Social networking websites have taken the world by storm. On MySpace and Facebook, users lovingly chronicle the intimate details of their lives, post their current relationship status and feelings, provide spontaneous opinions, and upload off-the-cuff photographs. Even the more professional networking site LinkedIn, is now trying to become more social by adding a blog application. Unfortunately, users often post without considering the trail of evidential bread crumbs they leave in their wake. Just last week, Virgin Atlantic Airways fired 13 members of a cabin crew after they allegedly posted inappropriate comments on Facebook. And today, investigators visit these sites as a matter of course when looking into an individual for purposes of employment, college admission, background checks for criminal activity, and so on.
This growing use of social network information raises two important questions for the corporate world in this new age of electronic discovery:
1. Are social networking sites accessed using an employer's computer, fair game when it comes to electronic discovery and document production?
2. If social networking pages are produced as part of electronic discovery, would this information then be admissible in court?
First, employees will notice that their personal workplace computers sometimes "remember" their MySpace or Facebook password -- not to mention gmail, hotmail, yahoo, and other accounts -- when they sign on. That's because the website browser takes note of and saves the password. But here's the catch. Because the password exists on the employer's hard drive, that password and therefore access to the social networking page, are literally within the possession, custody, and control of the employer. With the right IT know-how, the employer can easily access the site. The unanswered question is, is the social network page in the legal "possession, custody and control" of the employer? What happens when the employee or employer gets sued, and the social networking page becomes responsive to document requests?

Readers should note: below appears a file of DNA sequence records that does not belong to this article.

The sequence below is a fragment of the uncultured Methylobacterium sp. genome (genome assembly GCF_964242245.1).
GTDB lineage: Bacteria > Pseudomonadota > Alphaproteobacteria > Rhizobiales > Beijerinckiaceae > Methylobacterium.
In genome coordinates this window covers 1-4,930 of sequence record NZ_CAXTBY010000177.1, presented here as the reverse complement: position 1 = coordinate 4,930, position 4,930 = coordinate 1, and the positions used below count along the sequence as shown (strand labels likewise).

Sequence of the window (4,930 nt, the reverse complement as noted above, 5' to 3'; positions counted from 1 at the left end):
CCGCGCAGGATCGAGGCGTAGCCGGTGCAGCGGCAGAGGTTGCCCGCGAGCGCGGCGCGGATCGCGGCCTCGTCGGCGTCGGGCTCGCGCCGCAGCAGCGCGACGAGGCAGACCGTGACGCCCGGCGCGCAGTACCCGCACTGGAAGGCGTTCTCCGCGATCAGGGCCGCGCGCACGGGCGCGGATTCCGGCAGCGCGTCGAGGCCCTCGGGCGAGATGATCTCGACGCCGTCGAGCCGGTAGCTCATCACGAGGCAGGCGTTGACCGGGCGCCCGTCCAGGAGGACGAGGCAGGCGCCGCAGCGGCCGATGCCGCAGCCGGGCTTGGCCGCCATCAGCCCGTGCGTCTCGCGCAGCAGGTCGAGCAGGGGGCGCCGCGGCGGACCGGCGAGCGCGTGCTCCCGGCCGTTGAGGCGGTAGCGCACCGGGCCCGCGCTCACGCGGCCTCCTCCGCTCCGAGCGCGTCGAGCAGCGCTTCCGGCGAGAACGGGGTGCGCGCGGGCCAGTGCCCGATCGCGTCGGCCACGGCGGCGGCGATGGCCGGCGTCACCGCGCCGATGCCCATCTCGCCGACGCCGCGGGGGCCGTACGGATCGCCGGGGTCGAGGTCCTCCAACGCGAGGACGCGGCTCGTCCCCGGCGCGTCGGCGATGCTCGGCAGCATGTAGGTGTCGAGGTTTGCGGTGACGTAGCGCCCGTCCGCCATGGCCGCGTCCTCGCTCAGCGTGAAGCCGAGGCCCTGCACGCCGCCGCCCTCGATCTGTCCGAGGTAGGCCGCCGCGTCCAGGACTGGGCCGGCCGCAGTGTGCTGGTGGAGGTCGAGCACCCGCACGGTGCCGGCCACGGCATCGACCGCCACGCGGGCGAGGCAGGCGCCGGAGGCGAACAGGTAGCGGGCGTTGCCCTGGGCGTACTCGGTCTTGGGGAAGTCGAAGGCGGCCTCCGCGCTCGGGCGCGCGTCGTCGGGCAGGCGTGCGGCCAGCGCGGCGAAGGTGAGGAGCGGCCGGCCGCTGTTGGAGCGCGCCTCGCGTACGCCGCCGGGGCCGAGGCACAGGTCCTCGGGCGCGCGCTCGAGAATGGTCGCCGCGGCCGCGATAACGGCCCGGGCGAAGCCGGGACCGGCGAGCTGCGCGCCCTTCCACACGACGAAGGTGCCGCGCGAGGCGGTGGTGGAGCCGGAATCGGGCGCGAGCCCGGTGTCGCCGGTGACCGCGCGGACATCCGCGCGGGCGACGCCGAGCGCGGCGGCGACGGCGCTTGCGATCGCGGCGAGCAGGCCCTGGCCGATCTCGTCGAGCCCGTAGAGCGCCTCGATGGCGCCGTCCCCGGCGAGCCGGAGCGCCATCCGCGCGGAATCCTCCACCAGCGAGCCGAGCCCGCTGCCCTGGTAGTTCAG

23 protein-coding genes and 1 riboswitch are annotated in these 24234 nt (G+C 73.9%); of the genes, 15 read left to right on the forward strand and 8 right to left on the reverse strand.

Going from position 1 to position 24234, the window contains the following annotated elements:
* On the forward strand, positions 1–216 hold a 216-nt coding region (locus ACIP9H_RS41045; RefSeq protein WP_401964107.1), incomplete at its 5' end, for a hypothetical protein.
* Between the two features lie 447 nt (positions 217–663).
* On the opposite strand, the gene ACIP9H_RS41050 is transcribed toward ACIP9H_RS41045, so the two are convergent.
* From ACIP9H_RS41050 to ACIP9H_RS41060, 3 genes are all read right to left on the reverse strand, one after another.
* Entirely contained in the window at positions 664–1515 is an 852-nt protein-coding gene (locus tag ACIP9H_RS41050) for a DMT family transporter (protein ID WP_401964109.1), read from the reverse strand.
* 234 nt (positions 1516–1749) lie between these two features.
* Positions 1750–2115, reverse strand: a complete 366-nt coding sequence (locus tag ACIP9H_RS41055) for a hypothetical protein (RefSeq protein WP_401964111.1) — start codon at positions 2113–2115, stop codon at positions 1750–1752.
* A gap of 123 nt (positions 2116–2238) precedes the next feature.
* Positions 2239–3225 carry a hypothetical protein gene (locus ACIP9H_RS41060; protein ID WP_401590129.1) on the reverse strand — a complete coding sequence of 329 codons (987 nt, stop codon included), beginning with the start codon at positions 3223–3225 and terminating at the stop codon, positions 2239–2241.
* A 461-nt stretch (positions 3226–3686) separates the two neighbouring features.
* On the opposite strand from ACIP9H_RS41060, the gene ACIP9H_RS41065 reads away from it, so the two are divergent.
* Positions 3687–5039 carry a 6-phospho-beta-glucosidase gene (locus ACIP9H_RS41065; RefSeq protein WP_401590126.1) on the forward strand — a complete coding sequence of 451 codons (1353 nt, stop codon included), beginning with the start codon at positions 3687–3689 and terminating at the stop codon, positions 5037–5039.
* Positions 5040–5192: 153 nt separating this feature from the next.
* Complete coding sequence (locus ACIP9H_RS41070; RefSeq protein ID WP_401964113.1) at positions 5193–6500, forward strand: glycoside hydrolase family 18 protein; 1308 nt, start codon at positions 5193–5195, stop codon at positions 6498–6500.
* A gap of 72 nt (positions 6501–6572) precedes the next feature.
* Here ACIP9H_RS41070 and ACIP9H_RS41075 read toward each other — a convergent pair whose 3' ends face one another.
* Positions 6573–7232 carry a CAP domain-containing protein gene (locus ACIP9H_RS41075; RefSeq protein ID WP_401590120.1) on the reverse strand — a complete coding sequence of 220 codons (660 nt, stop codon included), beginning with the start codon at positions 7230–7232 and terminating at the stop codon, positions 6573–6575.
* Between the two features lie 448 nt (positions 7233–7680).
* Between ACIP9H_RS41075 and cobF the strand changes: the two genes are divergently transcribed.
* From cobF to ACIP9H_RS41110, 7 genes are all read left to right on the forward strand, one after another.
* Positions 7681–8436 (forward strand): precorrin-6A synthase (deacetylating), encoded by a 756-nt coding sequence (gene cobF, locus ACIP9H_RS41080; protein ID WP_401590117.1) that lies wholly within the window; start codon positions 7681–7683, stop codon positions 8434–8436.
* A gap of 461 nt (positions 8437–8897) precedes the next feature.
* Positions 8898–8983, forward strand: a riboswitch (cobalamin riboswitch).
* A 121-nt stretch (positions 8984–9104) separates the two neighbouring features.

It may depend on whether the adverse party is the employer or a third entity. In the case of the employer being sued, perhaps the employee is alleging discrimination in the workplace, and has a discussion on his Facebook page about how he made up the whole story. Does the employer have the right to access the Facebook page on its own? If not, does the employer have the right to demand images of the page in their document requests? The employer's argument would be that by accessing the page at work, the employee waived any right to claim that the site is private and personal. An even broader argument is that by posting personal information on a world-wide web, the employee has automatically given up any pretense of personal privacy at all, to the world at large.
A different implication arises if the employer is being sued by a third party for, say, legal malpractice. The third party does not have direct access to the Facebook page or the password. Does the third party have the right to request the employee's Facebook website through document requests to the employer? The employer, who has the password in its records, may be able to access the Facebook page. The answer hinges on whether the Facebook page is in the possession, custody or control of the employer, thereby requiring the employer to produce it to the third party.
Second, even assuming that the Facebook page must be produced, it still may not be admissible in court. Because websites are amorphous creatures, one must take a "snapshot" of the page in order to preserve a site as it existed at a particular moment. This process raises numerous evidentiary issues under the admissibility rules for standard electronically stored information. This includes considerations of relevancy, hearsay, authenticity, the "best evidence" rule and undue prejudice. See Lorraine v. Markel Am. Ins. Co., 241 F.R.D. 534, 538 (D. Md. May 2007).
In sum, more people sign up for social networking websites every day. It is only a matter of time before attorneys routinely request social networking pages during certain types of lawsuits. The law is still uncertain as to when and whether such pages must be produced, and whether those pages are going to be admissible in court. Employers should be mindful of these issues, and should impress upon their employees the dangers of posting inappropriate materials on their social networking pages. Similarly, employees should be aware that what they post -- even if they explicitly limit access to their page to friends only -- may someday come back to haunt them.